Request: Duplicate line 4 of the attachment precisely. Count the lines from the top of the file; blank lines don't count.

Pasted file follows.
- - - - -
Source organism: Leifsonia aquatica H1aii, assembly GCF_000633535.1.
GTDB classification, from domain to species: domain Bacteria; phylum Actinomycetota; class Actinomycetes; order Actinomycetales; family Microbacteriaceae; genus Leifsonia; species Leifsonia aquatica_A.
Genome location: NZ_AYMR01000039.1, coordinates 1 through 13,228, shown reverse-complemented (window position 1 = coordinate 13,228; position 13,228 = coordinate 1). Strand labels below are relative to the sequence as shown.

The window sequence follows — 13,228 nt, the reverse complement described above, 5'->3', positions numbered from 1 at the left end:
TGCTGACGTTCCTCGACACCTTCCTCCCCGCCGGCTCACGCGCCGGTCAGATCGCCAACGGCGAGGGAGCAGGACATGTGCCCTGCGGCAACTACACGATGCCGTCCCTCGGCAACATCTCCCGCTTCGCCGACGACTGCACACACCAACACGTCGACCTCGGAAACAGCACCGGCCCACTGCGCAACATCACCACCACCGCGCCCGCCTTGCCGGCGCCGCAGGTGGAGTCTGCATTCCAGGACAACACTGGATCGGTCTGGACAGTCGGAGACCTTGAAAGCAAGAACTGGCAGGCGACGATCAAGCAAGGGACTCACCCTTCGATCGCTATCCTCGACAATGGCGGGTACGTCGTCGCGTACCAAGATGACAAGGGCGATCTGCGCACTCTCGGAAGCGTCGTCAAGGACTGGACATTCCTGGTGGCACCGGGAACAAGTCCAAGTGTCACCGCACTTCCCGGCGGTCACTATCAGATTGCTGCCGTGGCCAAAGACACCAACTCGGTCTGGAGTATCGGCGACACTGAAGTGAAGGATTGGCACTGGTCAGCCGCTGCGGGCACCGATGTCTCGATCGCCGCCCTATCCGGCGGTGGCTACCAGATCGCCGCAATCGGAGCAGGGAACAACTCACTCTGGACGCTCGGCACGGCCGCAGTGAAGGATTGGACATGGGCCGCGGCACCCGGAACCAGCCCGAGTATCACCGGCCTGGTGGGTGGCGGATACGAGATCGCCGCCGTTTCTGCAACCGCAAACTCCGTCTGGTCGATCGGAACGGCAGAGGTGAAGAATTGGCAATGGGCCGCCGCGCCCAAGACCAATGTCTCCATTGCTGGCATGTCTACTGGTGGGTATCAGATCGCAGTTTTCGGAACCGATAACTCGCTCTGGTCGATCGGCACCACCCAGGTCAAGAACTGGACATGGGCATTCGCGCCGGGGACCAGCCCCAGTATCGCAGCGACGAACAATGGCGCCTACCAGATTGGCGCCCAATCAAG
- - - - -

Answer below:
The window sequence follows — 13,228 nt, the reverse complement described above, 5'->3', positions numbered from 1 at the left end: